6.5 Extra Things the Top 10-20% Do

    1. Articles - What's great about writing articles is that it's free advertising. Although we're taught not to believe everything we read, we still do! So when you're the author of an article that provides valuable information to help others improve their fitness, you automatically get deemed as the "expert" in their minds.

    2. Books - The same applies here as it did in #1, except that a book carries much more weight in the eyes of a consumer/client. These days, with so many print-on-demand and self-publishing companies out there, it's easy to produce a book and get it out there or at the very least have it on display at your gym or studio.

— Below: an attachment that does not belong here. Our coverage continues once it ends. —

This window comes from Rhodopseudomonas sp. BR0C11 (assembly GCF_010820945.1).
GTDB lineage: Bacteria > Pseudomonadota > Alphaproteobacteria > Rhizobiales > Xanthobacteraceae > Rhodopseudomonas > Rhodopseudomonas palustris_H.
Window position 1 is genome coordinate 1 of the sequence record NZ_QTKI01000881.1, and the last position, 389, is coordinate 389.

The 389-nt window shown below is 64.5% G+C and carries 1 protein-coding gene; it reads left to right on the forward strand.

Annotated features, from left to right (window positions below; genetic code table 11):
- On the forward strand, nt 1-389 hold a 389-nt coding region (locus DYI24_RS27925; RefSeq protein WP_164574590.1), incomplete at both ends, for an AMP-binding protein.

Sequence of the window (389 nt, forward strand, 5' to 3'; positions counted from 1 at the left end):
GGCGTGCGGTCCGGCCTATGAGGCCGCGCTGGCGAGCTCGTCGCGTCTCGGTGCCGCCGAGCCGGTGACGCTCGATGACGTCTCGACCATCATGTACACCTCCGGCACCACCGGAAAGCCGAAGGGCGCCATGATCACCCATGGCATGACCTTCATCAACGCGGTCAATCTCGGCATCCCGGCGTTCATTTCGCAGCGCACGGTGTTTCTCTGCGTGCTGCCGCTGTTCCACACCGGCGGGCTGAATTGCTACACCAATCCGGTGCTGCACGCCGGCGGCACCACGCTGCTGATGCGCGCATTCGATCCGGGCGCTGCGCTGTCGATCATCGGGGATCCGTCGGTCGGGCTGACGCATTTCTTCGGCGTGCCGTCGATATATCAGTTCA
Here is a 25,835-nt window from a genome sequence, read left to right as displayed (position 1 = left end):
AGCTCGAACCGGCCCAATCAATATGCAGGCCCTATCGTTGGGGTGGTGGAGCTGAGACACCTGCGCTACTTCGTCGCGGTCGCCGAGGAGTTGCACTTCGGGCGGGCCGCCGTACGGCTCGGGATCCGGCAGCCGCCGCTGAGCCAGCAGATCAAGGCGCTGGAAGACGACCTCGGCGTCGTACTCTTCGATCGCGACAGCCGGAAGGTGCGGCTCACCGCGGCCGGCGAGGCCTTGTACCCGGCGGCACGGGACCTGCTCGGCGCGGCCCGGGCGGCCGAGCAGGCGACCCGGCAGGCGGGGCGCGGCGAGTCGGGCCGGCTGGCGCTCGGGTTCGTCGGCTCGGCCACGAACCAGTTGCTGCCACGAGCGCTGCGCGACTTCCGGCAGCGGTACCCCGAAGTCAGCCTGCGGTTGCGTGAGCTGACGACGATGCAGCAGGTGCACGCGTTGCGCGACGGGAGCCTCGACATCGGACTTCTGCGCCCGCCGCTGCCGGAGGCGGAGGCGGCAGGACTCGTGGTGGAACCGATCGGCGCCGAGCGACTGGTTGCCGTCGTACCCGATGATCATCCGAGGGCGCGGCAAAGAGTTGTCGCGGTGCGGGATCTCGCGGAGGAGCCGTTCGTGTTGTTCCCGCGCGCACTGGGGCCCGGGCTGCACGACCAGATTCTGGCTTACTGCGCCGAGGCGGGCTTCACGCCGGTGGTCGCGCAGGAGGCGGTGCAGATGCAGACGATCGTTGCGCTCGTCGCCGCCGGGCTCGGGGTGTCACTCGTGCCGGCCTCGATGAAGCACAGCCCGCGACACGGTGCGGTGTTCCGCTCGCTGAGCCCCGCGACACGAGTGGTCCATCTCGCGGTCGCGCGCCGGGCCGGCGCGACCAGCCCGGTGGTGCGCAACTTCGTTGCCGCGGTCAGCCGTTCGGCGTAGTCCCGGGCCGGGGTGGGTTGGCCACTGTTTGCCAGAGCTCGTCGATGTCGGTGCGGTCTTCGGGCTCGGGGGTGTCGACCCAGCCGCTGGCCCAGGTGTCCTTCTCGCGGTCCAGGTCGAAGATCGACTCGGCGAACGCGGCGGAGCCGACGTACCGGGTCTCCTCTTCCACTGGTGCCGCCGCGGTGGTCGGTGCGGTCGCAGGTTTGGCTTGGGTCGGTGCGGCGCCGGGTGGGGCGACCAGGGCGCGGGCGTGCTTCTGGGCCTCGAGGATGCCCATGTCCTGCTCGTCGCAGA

3. E-Newsletter - If you're not already doing this, you need to get going right away. An e-newsletter is a very simple, cost-effective means of delivering extra value to your clients and potential clients. You can produce one weekly or monthly, whatever fits your preference, but be sure not to overtly market your services. Instead, provide useful information, hints and tips and keep the newsletter short. Just think of what you do when you see a long-winded email. If you're like me, you save it for later or disregard it altogether.

    4. Presentations/seminars - While this may not be for everyone, there are not many other ways that are more effective in singling you out as an expert and professional.

    5. Blog - Much like an e-newsletter, this also is a very cost-effective means of delivering information and providing value. And the best part is the number of people you can reach is unlimited!

    6. DVDs, CDs, mp3s - Again, informational products which can be sold or given away will always put you in a different class.